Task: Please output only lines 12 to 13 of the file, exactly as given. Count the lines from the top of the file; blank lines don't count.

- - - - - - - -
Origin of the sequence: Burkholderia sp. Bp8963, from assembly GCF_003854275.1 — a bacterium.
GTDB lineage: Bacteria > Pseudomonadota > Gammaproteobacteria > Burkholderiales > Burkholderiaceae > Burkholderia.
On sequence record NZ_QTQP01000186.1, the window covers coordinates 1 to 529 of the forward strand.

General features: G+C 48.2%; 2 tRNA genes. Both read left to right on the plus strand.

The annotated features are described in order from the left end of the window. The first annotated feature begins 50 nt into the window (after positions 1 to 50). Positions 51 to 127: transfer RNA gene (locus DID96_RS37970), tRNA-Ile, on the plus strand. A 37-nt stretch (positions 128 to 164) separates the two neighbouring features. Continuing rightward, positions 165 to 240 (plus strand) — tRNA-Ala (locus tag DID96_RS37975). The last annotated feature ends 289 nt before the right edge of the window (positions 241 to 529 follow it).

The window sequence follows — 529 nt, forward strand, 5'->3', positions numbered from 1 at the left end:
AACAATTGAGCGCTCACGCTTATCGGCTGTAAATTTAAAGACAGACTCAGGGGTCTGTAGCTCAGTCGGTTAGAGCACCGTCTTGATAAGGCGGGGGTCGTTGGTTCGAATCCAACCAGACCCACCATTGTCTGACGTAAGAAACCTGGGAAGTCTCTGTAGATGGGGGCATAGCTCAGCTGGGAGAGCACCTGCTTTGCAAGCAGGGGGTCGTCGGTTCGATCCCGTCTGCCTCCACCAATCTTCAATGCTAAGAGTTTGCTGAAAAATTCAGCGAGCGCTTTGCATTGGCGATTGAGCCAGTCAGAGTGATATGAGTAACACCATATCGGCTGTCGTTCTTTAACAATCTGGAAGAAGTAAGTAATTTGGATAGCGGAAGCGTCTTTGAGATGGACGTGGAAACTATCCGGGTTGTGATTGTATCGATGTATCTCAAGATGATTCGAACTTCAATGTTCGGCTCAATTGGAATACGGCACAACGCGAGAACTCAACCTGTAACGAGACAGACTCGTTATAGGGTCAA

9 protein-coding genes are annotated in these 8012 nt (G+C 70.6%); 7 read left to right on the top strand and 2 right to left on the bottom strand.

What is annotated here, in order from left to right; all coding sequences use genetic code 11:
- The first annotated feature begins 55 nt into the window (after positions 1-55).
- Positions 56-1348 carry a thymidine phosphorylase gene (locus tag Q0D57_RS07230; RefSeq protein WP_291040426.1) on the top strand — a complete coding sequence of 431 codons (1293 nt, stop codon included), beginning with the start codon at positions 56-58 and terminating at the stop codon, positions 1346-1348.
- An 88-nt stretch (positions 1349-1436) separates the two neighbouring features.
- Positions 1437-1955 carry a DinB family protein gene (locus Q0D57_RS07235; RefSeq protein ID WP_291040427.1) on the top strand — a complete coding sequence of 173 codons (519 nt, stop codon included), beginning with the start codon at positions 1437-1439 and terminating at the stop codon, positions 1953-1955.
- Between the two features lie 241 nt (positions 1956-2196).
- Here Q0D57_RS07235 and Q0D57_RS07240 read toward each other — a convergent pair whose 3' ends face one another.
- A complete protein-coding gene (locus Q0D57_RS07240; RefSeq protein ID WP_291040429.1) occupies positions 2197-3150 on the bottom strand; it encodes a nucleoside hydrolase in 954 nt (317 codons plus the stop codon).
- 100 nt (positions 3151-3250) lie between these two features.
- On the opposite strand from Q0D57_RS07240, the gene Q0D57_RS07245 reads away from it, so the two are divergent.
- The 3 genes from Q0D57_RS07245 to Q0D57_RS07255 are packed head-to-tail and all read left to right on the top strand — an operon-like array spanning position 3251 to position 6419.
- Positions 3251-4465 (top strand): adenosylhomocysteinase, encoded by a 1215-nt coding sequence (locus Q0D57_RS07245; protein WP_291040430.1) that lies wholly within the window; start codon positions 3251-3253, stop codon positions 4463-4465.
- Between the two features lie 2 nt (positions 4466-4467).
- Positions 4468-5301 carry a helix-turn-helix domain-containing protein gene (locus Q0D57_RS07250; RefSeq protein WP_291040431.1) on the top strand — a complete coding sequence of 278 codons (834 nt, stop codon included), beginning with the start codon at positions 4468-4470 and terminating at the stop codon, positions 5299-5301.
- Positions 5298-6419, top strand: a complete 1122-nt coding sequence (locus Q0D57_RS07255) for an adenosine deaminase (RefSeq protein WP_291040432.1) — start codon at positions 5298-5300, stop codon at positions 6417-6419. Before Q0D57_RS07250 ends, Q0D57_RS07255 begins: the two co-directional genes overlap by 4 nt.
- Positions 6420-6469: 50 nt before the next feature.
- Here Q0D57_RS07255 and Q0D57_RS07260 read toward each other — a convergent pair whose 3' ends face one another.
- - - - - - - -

- An 88-nt stretch (positions 1349-1436) separates the two neighbouring features.
- Positions 1437-1955 carry a DinB family protein gene (locus Q0D57_RS07235; RefSeq protein ID WP_291040427.1) on the top strand — a complete coding sequence of 173 codons (519 nt, stop codon included), beginning with the start codon at positions 1437-1439 and terminating at the stop codon, positions 1953-1955.